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Pasadena Seeking Ideas on How to Restore Devil's Gate : Recreation: What appears on maps as a large blue lake is now a nearly dry basin choked with debris. Many people hope it will again become a regional public park.


Pasadena officials began consultations last week with La Canada Flintridge residents on what to do with the 250-acre wasteland of litter and debris that has filled the 71-year-old Devil's Gate Dam to the brim.

Hundreds of riders, hikers, joggers and bicyclists are being asked by a team of private consultants to express their wishes for restoration of the wasteland at the craggy base of the San Gabriel Mountains.

More than 50 La Canada residents attended a community meeting on the issue March 27 at La Canada High School. Meetings also have been held in Pasadena and Altadena and consultants have met with La Canada business and city leaders. More sessions are planned in the weeks ahead.

In the end, Pasadena officials and conservationists are hoping that the city of La Canada Flintridge, as well as businesses and local recreational groups, will contribute not only ideas but funds toward development of a regional recreation area.

Meantime, consultants are trying to determine what should lie ahead for the reservoir.

"The consensus of opinion that we are hearing is that people really want it left as natural as possible," said Lynne Velling, a public relations specialist and part of the consultant team that expects by this summer to answer some of the questions.

But by "natural," residents don't mean "as is."

What appears on maps as a large blue lake is now nothing more than a giant debris basin resembling a landfill. It is littered with broken bottles and other junk dumped illegally and is being dredged by gravel miners, although with no current purpose toward restoration.

Heidi Misrahy of Glendale, an instructor at the Flintridge Riding Club on the border of the Devil's Gate recreation area just east of La Canada's boundary with Pasadena, remembers what the now desolate basin used to be like when she began frequenting it 25 years ago. "It was a lake with nice trails around it, very scenic," she said. "Now it is very rocky, with a lot of noisy equipment working. I don't go there very often anymore, but I would like to."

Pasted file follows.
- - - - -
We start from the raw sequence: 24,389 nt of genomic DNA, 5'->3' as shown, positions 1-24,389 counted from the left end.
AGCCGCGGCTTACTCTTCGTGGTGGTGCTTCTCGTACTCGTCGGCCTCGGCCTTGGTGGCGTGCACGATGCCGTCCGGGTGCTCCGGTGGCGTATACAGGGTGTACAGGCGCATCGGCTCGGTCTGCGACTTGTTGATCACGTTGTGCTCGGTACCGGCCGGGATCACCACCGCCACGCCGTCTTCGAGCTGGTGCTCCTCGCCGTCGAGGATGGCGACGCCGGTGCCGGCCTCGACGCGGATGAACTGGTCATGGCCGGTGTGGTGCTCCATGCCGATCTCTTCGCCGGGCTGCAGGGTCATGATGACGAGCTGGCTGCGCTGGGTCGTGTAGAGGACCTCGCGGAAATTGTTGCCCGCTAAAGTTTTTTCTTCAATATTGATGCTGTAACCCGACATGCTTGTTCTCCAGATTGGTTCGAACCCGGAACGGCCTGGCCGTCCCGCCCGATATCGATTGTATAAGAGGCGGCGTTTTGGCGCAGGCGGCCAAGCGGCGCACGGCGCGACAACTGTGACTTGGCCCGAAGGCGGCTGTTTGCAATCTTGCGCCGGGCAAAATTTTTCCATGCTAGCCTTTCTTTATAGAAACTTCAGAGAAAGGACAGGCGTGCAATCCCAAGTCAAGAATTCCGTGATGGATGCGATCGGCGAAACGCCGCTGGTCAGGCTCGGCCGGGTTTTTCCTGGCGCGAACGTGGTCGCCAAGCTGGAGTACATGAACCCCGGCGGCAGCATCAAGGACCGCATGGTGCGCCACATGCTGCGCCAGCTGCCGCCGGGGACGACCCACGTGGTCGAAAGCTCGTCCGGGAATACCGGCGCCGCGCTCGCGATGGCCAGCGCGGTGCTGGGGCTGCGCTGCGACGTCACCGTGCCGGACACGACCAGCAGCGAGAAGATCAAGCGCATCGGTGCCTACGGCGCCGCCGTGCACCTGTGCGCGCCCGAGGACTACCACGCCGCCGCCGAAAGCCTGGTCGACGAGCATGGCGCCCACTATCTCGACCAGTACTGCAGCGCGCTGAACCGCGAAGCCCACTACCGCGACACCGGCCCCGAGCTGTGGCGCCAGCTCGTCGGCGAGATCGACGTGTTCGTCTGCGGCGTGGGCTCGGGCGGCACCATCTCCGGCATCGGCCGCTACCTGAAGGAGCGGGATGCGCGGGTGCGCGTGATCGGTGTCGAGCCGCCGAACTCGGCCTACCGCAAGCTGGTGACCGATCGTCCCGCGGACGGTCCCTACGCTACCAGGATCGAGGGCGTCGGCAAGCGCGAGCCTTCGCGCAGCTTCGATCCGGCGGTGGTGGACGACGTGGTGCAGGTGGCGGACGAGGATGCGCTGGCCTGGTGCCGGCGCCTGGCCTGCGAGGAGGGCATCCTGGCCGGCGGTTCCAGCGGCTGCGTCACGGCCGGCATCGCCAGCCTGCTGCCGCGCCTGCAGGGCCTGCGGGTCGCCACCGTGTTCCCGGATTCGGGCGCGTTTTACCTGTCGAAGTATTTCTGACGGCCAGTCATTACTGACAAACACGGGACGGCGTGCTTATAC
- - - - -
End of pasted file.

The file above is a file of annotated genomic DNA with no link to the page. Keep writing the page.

So would a lot of other recreational users, all of whom have diverse demands for development of the reservoir area.

"We're just beginning to identify where community interests may be at variance--for instance, between equestrians and mountain bikers," said Crystal Balvin, another community relations specialist from the Pasadena firm of Hintz & Balvin, which is working on the project. "We are trying to find ways to accommodate their mutual interests, to act as facilitators so that they begin to discuss 'give and take.' "

Balvin added, "Devil's Gate is unique. This is not planners on high telling people what they are going to get. They really can have input."

Devil's Gate Reservoir, a county flood control facility in the northwestern finger of Pasadena between La Canada and Altadena just north of the Foothill Freeway, was once distinguished by its easy paths through oak groves to a lake fed by natural streams. Native marsh plants, birds and wildlife inspired artists and authors who lived in the Arroyo Seco below.

But in the past decade or so, riding and hiking trails have been damaged or destroyed by floods and neglect. The lake has dried up.

The dam gates have been open since 1974, after state inspectors determined that the aged bulwark could collapse in an earthquake. "Since then, it's been essentially a check basin," said Don McIntyre, a consultant for the Santa Monica Mountains Conservancy, which has contributed money and joined the restoration project team. "Water pours on down to the ocean." The dam was built in 1920, not only to control flood water but to hold water in the reservoir so that it could seep back underground to the natural aquifer to replenish local supplies.

But the aquifer is polluted with toxic wastes dumped until the 1960s, reportedly from the nearby Jet Propulsion Laboratory, according to Pasadena officials. And the cost of repairing the dam and developing the wildlife area has been estimated as high as $90 million--considered too costly in view of the once abundant supply of relatively cheap imported water.

Initial recreational proposals were often grandiose and sometimes harebrained, such as the suggestion that the steep 80-foot spillway of the dam be converted into a giant "slip-and-slide" water chute to the riverbed below. The idea of creating a lake large enough for sailing and fed by water supplied by the Metropolitan Water District also has been shelved.

Now, officials say the rising cost and dwindling supply of imported water--coupled with more conservative plans for restoring the reservoir--shine a better light on the attempt to recapture a recreational resource. Studies under way include proposals to clean up toxic substances in the aquifer.

Pasadena city officials last year pledged to invest up to $1 million for engineering, recreational and economic studies. Officials said preliminary results of the studies will be presented to the Pasadena Board of Directors within a few weeks.

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